Blood and War

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Chapter 27 - Weapon

“From now on, these are the rules. You are my soldiers, you either obey my will or you resign your commission. While you are searching for new employment, go find a hole to crawl into so you can wait for the eastern army to come extend its friendly welcome to you and your family.

If I command you to treat this woman with respect, you will do so. If l command you to walk over hot coals, you will do so.

Anyone who disobeys me will be punished. If I cannot trust you around my property, how can I trust you at my back?” That last comment hit home like a boulder through a glass window. It shocked the troops to their foundations.

“This woman is my property. I am not her property. She is a convenience to me and a useful tool, but we will be coming to that in a moment.

The ground rules are simple. This is as close as anyone of you will ever come to Catherine’s body. She is mine, and I will kill the man who touches her. In fact, I will allow her to slaughter the man who touches her, in front of you all.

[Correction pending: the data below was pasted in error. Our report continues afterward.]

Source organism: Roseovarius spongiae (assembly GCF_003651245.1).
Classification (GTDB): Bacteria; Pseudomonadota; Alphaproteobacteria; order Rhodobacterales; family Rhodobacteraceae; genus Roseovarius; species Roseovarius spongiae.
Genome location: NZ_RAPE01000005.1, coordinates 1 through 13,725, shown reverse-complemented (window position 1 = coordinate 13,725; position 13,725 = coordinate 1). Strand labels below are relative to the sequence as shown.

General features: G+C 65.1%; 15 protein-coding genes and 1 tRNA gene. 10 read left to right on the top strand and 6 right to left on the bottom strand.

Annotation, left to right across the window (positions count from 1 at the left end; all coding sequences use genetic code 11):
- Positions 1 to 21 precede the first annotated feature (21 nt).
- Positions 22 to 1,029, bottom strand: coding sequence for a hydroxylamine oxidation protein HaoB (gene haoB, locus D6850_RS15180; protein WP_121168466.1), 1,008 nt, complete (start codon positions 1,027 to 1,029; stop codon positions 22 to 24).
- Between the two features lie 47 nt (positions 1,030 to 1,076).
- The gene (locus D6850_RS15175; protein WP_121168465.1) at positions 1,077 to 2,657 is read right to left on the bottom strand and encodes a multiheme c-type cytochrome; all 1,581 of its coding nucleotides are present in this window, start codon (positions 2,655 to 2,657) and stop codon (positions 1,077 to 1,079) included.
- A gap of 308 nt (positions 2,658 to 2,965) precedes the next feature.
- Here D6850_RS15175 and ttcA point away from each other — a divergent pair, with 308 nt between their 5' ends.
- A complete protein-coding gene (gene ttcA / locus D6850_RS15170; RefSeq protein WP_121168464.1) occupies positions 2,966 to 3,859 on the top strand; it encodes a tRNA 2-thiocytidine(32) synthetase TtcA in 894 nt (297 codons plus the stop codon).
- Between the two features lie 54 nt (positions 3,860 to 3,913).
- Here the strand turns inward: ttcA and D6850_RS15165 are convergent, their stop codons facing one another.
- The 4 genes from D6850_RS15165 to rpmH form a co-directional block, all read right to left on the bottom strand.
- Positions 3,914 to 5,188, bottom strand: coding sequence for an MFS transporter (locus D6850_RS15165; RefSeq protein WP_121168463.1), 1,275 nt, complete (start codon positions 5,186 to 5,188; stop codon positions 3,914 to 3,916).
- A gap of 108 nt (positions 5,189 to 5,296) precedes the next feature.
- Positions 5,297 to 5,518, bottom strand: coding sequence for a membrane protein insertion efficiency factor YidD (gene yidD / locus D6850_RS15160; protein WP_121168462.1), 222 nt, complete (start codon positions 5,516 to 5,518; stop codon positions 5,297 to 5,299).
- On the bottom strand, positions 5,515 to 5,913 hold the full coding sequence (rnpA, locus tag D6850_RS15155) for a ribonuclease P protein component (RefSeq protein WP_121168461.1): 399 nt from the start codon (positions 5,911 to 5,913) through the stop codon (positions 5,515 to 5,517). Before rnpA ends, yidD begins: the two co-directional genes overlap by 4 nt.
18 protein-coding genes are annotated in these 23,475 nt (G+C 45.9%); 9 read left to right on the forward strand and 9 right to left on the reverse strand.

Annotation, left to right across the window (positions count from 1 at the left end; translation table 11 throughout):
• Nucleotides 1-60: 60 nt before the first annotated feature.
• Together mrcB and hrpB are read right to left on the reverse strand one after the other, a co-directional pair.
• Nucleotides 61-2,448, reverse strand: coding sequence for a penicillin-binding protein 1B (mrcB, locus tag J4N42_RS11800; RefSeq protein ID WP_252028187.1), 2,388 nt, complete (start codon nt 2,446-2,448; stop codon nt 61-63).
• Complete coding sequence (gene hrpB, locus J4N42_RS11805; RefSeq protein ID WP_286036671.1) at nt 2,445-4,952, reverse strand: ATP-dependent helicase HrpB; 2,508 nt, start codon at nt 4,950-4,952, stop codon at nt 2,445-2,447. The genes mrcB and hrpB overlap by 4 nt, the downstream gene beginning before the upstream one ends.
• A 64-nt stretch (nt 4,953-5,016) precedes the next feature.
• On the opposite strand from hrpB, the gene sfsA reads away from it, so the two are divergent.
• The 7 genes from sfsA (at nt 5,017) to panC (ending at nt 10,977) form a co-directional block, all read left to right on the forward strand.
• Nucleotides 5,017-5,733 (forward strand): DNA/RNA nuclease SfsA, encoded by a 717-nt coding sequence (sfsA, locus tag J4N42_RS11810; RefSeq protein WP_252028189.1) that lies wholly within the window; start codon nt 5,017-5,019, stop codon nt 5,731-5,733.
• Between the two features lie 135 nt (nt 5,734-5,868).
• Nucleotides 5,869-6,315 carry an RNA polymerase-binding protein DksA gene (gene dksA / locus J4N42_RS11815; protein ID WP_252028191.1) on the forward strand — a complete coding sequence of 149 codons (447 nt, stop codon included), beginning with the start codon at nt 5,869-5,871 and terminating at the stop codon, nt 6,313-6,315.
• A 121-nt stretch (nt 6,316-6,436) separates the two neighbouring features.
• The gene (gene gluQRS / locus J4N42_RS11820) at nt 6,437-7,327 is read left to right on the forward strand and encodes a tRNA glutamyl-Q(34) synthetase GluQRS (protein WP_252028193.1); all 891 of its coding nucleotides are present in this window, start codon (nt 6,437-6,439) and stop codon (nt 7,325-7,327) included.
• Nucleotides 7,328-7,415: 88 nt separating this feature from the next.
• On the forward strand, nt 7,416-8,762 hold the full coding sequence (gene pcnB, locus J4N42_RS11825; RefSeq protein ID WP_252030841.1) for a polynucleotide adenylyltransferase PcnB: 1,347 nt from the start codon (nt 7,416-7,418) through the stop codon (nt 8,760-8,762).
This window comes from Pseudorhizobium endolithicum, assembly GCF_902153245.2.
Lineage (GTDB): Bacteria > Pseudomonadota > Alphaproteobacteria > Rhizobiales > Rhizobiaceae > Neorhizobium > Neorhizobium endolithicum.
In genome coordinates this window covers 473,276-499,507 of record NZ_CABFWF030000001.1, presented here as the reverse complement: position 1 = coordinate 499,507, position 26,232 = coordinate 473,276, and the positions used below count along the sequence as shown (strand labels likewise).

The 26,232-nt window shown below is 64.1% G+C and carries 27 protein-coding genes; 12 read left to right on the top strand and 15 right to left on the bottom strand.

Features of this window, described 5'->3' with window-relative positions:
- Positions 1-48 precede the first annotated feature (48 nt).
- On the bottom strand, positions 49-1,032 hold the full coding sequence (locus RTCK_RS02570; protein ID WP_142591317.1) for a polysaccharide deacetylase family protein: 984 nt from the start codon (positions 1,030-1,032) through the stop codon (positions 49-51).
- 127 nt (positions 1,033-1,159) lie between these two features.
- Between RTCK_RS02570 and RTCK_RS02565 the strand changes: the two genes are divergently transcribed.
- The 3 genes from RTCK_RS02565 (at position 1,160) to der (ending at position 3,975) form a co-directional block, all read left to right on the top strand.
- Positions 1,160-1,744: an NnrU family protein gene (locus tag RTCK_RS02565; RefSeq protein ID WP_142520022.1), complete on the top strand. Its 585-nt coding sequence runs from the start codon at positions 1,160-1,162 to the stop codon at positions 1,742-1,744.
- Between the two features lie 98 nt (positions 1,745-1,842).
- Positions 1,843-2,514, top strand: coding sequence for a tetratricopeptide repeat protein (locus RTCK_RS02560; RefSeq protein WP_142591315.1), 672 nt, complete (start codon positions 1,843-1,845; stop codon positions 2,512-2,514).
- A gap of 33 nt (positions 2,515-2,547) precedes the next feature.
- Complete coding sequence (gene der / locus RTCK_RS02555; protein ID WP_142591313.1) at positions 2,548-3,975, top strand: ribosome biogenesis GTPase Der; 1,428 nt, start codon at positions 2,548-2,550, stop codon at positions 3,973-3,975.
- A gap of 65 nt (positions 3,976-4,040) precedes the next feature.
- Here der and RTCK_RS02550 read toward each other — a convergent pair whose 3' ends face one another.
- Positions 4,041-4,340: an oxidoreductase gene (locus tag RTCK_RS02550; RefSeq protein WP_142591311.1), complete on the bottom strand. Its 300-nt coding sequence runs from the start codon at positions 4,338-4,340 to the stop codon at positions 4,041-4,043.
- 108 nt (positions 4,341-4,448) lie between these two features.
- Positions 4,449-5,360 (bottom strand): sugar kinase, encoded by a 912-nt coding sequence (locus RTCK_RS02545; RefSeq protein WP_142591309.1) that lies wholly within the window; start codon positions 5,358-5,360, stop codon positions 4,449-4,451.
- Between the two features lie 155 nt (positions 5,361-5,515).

Cambridge, since you started this... Catherine, bring him to me,” Dillon commanded, and she moved with a speed that left them unable to believe their eyes.

Before Cambridge could open his mouth to protest to his master, she hauled him bodily over to where Dillon stood. She made him kneel to the ground with a simple touch of her hand on the back of his neck.